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Economic reform and institutional change in Central Asia: Towards a new model of the developmental state?

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  • Stark, Manuel
  • Ahrens, Joachim

Abstract

Widely ignoring recommendations from mainstream economics, the some Central Asian countries have achieved remarkable economic growth rates since their transformational recession in the 1990s. While Kazakhstan, Uzbekistan, and Turkmenistan have greatly benefitted from increasing world market prices for natural resources, particularly Kazakhstan and Uzbekistan have pursued distinct country-specific policies and built up politico-institutional structures which may have also contributed to bring about economic and social progress. This paper investigates the politico-institutional foundation of these emerging market economies in Central Asia and addresses the question whether or not these marketdeveloping autocracies are on a way to become developmental states with a firm commitment to economic development in the future.

Suggested Citation

  • Stark, Manuel & Ahrens, Joachim, 2012. "Economic reform and institutional change in Central Asia: Towards a new model of the developmental state?," PFH Forschungspapiere/Research Papers 2012/05, PFH Private University of Applied Sciences, Göttingen.
  • Handle: RePEc:zbw:pfhrps:201205
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    References listed on IDEAS

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    1. Libman, Alexander & Ushkalova, Daria, 2009. "Post-Soviet countries in global and regional institutional competition: The case of Kazakhstan," MPRA Paper 12595, University Library of Munich, Germany.
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    3. Richard Pomfret, 2003. "Central Asia Since 1991: The Experience of the New Independent States," OECD Development Centre Working Papers 212, OECD Publishing.
    4. Libman, Alexander, 2008. "Government-business relations in post-Soviet space: The case of Central Asia," MPRA Paper 11874, University Library of Munich, Germany.
    5. Ha-Joon Chang & Ali Cheema & L. Mises, 2002. "Conditions For Successful Technology Policy In Developing Countries—Learning Rents, State Structures, And Institutions," Economics of Innovation and New Technology, Taylor & Francis Journals, vol. 11(4-5), pages 369-398.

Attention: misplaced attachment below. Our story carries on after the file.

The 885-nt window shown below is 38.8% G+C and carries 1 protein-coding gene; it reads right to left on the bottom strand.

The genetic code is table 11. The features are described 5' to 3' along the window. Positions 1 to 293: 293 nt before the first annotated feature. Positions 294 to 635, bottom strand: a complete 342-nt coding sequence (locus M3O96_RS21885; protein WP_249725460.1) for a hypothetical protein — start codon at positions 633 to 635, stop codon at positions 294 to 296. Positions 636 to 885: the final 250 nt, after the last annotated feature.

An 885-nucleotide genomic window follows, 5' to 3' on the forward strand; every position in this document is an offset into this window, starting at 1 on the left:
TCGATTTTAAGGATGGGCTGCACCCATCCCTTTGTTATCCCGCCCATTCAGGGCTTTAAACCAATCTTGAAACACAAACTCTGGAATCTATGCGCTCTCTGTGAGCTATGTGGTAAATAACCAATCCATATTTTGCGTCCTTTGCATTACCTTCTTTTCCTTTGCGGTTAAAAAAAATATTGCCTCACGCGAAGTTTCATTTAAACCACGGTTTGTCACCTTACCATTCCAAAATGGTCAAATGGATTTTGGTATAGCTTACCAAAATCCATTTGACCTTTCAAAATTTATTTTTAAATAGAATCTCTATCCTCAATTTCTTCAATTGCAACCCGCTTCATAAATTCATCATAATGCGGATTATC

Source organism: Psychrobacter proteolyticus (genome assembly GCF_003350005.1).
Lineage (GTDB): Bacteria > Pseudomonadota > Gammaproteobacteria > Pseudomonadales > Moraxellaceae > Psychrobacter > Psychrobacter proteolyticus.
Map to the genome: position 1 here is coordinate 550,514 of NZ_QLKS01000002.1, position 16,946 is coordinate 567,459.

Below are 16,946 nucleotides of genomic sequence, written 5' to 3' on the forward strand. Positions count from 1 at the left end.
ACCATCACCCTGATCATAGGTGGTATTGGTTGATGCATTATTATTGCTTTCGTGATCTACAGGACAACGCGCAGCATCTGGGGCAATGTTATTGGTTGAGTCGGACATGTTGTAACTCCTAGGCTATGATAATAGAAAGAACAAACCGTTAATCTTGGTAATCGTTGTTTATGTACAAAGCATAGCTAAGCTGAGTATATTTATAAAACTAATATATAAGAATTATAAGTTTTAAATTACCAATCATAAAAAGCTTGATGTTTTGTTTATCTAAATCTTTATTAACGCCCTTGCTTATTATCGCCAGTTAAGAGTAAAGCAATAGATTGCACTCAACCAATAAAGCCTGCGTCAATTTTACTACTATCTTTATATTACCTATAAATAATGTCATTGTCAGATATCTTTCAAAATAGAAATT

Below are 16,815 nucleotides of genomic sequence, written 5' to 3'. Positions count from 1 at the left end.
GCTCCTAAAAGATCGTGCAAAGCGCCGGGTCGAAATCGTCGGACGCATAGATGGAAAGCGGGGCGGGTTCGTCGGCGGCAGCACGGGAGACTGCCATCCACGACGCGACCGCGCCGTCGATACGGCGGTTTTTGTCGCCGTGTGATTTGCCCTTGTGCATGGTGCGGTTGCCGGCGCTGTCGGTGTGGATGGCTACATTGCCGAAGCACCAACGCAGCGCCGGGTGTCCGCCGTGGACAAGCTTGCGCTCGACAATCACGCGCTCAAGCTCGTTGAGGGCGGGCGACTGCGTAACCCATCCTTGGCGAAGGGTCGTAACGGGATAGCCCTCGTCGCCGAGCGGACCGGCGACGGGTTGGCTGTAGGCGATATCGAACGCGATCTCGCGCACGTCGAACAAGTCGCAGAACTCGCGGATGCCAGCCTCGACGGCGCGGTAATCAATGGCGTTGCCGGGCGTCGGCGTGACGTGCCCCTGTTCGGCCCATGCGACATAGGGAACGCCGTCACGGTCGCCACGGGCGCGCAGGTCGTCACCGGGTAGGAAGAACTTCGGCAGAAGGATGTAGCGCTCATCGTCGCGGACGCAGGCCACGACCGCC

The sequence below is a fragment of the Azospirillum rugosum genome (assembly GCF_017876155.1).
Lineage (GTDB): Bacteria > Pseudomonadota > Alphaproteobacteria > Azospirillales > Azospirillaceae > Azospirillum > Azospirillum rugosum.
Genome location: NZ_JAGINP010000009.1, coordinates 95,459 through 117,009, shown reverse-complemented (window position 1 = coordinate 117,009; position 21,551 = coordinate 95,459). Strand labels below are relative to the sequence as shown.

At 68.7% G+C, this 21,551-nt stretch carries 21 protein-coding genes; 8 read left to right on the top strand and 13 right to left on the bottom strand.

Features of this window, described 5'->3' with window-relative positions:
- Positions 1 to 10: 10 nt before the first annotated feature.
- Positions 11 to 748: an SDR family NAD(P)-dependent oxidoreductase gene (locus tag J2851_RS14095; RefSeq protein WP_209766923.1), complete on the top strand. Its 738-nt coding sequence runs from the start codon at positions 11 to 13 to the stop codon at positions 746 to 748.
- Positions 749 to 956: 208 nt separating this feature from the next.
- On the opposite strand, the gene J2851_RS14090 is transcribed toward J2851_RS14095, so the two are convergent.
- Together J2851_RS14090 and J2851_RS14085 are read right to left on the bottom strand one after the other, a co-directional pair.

6. Libman, Alexander, 2008. "Economic role of public administration in Central Asia: Decentralization and hybrid political regime," MPRA Paper 10940, University Library of Munich, Germany.
    7. Martin C Spechler, 2008. "The Economies of Central Asia: A Survey," Comparative Economic Studies, Palgrave Macmillan;Association for Comparative Economic Studies, vol. 50(1), pages 30-52, March.
    8. Martin Spechler, 2004. "Central Asia on the Edge of Globalization," Challenge, Taylor & Francis Journals, vol. 47(4), pages 62-77.
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    10. Martin C Spechler, 2000. "Hunting for the Central Asian Tiger," Comparative Economic Studies, Palgrave Macmillan;Association for Comparative Economic Studies, vol. 42(3), pages 101-120, September.
    11. Johnson, Chalmers, 1986. "The nonsocialist NICs: East Asia," International Organization, Cambridge University Press, vol. 40(02), pages 557-565, March.
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    Cited by:

    1. Wolters, Alexander, 2013. "Islamic finance in the states of Central Asia: Strategies, institutions, first experiences," PFH Forschungspapiere/Research Papers 2013/01, PFH Private University of Applied Sciences, Göttingen.
    2. Mazhikeyev, Arman & Edwards, T. Huw & Rizov, Marian, 2015. "Openness and isolation: The trade performance of the former Soviet Central Asian countries," International Business Review, Elsevier, vol. 24(6), pages 935-947.

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    Keywords

    Developmental State; Central Asia; Kazakhstan; Uzbekistan;

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